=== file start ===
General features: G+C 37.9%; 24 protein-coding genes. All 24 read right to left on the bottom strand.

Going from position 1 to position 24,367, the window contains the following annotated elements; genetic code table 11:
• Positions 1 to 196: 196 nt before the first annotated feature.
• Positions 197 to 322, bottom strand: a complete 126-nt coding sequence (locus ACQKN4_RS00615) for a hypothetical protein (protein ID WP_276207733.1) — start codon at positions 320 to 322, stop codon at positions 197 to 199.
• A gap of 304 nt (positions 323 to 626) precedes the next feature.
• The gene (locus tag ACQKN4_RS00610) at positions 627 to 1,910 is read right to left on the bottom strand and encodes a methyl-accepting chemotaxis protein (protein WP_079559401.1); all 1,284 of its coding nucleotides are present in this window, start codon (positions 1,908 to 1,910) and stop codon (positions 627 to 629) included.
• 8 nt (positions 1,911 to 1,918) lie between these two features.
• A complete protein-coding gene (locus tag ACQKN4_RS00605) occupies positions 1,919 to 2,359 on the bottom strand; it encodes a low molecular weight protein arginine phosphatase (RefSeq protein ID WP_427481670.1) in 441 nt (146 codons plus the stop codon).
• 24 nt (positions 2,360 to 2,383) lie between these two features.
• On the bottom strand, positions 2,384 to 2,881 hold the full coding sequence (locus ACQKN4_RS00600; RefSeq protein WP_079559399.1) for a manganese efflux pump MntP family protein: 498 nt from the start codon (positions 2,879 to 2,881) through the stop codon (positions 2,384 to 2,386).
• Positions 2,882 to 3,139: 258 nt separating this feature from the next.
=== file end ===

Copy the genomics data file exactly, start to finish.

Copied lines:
General features: G+C 37.9%; 24 protein-coding genes. All 24 read right to left on the bottom strand.

Going from position 1 to position 24,367, the window contains the following annotated elements; genetic code table 11:
• Positions 1 to 196: 196 nt before the first annotated feature.
• Positions 197 to 322, bottom strand: a complete 126-nt coding sequence (locus ACQKN4_RS00615) for a hypothetical protein (protein ID WP_276207733.1) — start codon at positions 320 to 322, stop codon at positions 197 to 199.
• A gap of 304 nt (positions 323 to 626) precedes the next feature.
• The gene (locus tag ACQKN4_RS00610) at positions 627 to 1,910 is read right to left on the bottom strand and encodes a methyl-accepting chemotaxis protein (protein WP_079559401.1); all 1,284 of its coding nucleotides are present in this window, start codon (positions 1,908 to 1,910) and stop codon (positions 627 to 629) included.
• 8 nt (positions 1,911 to 1,918) lie between these two features.
• A complete protein-coding gene (locus tag ACQKN4_RS00605) occupies positions 1,919 to 2,359 on the bottom strand; it encodes a low molecular weight protein arginine phosphatase (RefSeq protein ID WP_427481670.1) in 441 nt (146 codons plus the stop codon).
• 24 nt (positions 2,360 to 2,383) lie between these two features.
• On the bottom strand, positions 2,384 to 2,881 hold the full coding sequence (locus ACQKN4_RS00600; RefSeq protein WP_079559399.1) for a manganese efflux pump MntP family protein: 498 nt from the start codon (positions 2,879 to 2,881) through the stop codon (positions 2,384 to 2,386).
• Positions 2,882 to 3,139: 258 nt separating this feature from the next.